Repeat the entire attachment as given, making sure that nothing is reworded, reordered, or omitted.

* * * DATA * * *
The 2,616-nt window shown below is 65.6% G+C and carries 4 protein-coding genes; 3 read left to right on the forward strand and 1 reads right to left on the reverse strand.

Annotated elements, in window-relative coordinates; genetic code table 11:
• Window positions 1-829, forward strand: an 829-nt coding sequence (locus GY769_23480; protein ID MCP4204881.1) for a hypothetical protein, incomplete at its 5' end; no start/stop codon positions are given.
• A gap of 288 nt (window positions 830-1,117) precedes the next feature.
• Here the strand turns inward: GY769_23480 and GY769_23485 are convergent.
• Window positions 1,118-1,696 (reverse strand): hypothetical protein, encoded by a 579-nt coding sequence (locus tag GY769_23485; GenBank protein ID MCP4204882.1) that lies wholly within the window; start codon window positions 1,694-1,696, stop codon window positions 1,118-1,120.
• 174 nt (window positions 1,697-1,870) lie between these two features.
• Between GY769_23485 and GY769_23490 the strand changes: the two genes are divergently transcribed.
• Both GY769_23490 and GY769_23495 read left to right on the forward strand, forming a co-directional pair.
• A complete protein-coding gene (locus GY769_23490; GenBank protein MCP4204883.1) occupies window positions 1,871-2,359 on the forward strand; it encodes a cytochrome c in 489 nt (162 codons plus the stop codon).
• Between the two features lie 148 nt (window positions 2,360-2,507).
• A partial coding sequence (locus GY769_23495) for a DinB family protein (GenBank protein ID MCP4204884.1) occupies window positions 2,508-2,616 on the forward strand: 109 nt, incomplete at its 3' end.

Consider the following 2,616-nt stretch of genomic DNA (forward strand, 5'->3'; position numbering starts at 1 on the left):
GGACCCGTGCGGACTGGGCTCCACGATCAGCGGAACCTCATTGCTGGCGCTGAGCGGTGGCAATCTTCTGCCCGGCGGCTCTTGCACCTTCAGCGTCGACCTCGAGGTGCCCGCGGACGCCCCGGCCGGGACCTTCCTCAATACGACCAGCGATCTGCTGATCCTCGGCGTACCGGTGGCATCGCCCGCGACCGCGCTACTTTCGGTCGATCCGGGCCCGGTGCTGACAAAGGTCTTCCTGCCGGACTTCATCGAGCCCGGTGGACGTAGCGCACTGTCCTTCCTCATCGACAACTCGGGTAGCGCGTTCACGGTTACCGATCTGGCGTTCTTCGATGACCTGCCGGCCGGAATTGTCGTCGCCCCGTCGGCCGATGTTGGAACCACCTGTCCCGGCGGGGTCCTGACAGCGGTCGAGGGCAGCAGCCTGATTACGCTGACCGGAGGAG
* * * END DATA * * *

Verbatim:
The 2,616-nt window shown below is 65.6% G+C and carries 4 protein-coding genes; 3 read left to right on the forward strand and 1 reads right to left on the reverse strand.

Annotated elements, in window-relative coordinates; genetic code table 11:
• Window positions 1-829, forward strand: an 829-nt coding sequence (locus GY769_23480; protein ID MCP4204881.1) for a hypothetical protein, incomplete at its 5' end; no start/stop codon positions are given.
• A gap of 288 nt (window positions 830-1,117) precedes the next feature.
• Here the strand turns inward: GY769_23480 and GY769_23485 are convergent.
• Window positions 1,118-1,696 (reverse strand): hypothetical protein, encoded by a 579-nt coding sequence (locus tag GY769_23485; GenBank protein ID MCP4204882.1) that lies wholly within the window; start codon window positions 1,694-1,696, stop codon window positions 1,118-1,120.
• 174 nt (window positions 1,697-1,870) lie between these two features.
• Between GY769_23485 and GY769_23490 the strand changes: the two genes are divergently transcribed.
• Both GY769_23490 and GY769_23495 read left to right on the forward strand, forming a co-directional pair.
• A complete protein-coding gene (locus GY769_23490; GenBank protein MCP4204883.1) occupies window positions 1,871-2,359 on the forward strand; it encodes a cytochrome c in 489 nt (162 codons plus the stop codon).
• Between the two features lie 148 nt (window positions 2,360-2,507).
• A partial coding sequence (locus GY769_23495) for a DinB family protein (GenBank protein ID MCP4204884.1) occupies window positions 2,508-2,616 on the forward strand: 109 nt, incomplete at its 3' end.

Consider the following 2,616-nt stretch of genomic DNA (forward strand, 5'->3'; position numbering starts at 1 on the left):
GGACCCGTGCGGACTGGGCTCCACGATCAGCGGAACCTCATTGCTGGCGCTGAGCGGTGGCAATCTTCTGCCCGGCGGCTCTTGCACCTTCAGCGTCGACCTCGAGGTGCCCGCGGACGCCCCGGCCGGGACCTTCCTCAATACGACCAGCGATCTGCTGATCCTCGGCGTACCGGTGGCATCGCCCGCGACCGCGCTACTTTCGGTCGATCCGGGCCCGGTGCTGACAAAGGTCTTCCTGCCGGACTTCATCGAGCCCGGTGGACGTAGCGCACTGTCCTTCCTCATCGACAACTCGGGTAGCGCGTTCACGGTTACCGATCTGGCGTTCTTCGATGACCTGCCGGCCGGAATTGTCGTCGCCCCGTCGGCCGATGTTGGAACCACCTGTCCCGGCGGGGTCCTGACAGCGGTCGAGGGCAGCAGCCTGATTACGCTGACCGGAGGAG